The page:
“Terror is terror no matter where it comes from,” he said while comparing the SNA to the Islamic State. “They are the same, they have the same ethic.”

On November 15, early in the afternoon, one of his men called him via radio. “There were civilians, including children and a woman, walking towards us,” he recalled. He decided to send his team downhill and help the family. “When the family saw us, the mother almost cried. They knew we would protect them,” said Öcalan, a 22-year-old fighter, sitting next to Zagros. He is also from Kobani. This was the first time the unit had saved civilians in the area. Though they had extensive experience in human rescue.

“We did the same in most of the other fights. Raqqa, Tabqa, Baghouz,” he said.

As a member of an anti-terror Unit, Zagros fought shoulder to shoulder with U.S. Special Forces. He was trained by Americans.

“Soldiers are different from their governments,” he added though it was evident he was angry about the situation.

“The U.S. has betrayed us, the only thing we asked for is for a no-fly-zone. We don’t need any help on the ground,” he continued.

In the past two months Turkey raged war with different intensities. In the past week, it seems Ankara wants just the population of northeast Syria to bleed out slowly, ensuring the region a certain death. With the invasion, ISIS sleeper cells became very active. Terrorist attacks are increasing dramatically in cities such as Qamishli, Hasakah, and Deirzzor.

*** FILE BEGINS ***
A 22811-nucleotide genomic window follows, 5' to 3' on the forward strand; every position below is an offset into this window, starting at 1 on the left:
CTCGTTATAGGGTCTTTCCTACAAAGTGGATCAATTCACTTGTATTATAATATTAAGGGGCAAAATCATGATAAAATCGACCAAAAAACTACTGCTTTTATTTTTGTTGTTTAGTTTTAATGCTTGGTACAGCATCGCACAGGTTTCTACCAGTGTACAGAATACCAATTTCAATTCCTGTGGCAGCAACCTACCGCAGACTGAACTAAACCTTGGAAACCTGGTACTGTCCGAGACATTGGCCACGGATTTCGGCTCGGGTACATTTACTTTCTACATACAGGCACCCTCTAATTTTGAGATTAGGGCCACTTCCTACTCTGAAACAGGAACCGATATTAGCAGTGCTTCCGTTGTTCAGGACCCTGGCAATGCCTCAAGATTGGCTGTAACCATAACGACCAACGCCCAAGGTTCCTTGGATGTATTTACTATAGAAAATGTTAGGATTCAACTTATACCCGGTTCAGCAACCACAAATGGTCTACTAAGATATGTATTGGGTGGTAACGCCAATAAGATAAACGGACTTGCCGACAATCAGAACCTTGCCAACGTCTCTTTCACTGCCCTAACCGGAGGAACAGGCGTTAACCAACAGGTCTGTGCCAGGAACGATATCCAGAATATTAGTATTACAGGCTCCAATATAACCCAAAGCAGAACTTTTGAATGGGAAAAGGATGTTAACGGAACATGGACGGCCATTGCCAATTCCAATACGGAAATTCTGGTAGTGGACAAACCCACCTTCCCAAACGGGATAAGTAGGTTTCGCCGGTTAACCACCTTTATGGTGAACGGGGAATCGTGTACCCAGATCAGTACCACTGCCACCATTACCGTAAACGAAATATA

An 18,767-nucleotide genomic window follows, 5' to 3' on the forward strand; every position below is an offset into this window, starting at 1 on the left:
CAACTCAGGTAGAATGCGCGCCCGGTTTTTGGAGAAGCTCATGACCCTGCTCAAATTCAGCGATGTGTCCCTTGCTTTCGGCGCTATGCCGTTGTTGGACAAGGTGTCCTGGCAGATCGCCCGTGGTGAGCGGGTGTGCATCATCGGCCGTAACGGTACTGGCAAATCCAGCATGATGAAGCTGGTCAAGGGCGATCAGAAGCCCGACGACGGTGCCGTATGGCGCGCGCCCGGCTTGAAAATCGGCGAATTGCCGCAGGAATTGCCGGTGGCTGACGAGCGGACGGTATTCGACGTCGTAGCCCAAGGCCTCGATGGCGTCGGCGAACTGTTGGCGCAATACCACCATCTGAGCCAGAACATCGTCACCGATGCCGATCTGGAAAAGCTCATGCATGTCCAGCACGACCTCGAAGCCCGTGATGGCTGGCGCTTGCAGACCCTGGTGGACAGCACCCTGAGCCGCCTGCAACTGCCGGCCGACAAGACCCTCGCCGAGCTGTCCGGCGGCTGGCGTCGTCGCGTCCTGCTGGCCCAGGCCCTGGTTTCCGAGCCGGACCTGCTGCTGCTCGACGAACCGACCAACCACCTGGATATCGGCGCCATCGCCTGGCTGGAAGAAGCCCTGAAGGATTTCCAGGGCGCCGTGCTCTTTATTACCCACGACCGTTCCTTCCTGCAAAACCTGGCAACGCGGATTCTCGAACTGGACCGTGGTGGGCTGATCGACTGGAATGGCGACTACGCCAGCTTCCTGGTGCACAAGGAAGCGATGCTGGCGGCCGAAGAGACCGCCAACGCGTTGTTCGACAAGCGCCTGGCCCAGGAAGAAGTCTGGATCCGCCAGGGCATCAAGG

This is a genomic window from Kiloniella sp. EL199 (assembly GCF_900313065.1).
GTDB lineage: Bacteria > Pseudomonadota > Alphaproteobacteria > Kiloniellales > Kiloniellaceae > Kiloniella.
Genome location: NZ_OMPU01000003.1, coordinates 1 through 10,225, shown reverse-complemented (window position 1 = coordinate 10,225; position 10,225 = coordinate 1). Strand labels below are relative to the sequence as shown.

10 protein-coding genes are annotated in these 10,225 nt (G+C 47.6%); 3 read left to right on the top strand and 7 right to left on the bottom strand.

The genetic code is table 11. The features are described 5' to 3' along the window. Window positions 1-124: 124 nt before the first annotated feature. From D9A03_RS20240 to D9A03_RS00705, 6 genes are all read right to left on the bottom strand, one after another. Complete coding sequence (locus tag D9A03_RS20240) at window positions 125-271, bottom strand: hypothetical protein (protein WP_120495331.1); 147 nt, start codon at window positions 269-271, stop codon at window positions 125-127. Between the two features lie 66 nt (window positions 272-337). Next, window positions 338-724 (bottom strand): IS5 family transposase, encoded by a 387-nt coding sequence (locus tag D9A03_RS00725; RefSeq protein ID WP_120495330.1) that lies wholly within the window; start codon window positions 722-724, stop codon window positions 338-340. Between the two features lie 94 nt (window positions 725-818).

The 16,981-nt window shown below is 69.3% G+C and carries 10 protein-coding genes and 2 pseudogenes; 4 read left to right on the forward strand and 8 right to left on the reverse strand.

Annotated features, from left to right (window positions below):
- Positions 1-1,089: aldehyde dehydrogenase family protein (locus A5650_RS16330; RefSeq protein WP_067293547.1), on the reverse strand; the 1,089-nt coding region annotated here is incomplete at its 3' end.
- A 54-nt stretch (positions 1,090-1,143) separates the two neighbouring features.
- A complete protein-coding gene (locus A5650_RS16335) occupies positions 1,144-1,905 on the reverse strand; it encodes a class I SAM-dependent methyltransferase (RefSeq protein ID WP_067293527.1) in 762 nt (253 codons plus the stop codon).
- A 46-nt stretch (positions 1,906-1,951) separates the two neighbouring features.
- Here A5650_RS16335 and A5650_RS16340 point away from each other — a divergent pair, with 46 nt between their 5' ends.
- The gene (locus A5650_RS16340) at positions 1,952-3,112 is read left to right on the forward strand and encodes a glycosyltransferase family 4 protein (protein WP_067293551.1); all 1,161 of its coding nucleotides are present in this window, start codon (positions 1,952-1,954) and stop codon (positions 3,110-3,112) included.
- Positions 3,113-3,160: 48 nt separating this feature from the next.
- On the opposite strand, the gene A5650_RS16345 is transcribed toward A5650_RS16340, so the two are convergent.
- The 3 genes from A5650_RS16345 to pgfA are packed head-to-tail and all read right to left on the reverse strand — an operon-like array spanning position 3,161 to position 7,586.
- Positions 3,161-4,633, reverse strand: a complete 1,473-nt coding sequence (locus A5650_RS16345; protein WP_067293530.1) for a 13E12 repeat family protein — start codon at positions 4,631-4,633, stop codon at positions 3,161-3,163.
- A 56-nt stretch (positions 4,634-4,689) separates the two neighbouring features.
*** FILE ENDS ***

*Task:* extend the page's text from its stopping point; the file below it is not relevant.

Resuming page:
While Kurdish and Arab officials are trying to keep the morale high, people take to the streets almost every Friday to support fighters and boost confidence in the general population.

The offensive has taken a toll on the country’s economy; the Syrian Pound is falling and inflation is ramping up. Even though the self-administration continues to work and function hoping to give a sense of normality despite the war, a lot of people are afraid of the future.

“We don’t know what will happen tomorrow,” said Zagros.

The feeling is shared by both fighters and civilians.

“Only one old woman stayed, we have no idea what happened to her,” explained Mohammed. When we met, his family was staying with friends in a village near Tel Tamer. Tough it was a temporary solution.

Now he doesn’t know how to provide for his family. All his possessions were either confiscated by the Turkish proxies or destroyed.

“We have nothing,” he kept repeating on November 22.


“We have no other choice, but to go to the camp,” Aisha said.

Ever since, her gesture has haunted me. I can’t stop thinking about it. There is something so deep and so tragic for a woman to give up her baby. I could feel her agony, I could sense her pain. As tears stained her face, I hugged her, I tried to console her, while saying I couldn’t. But she begged me again.

“Take my baby,” she said.


© Ahval English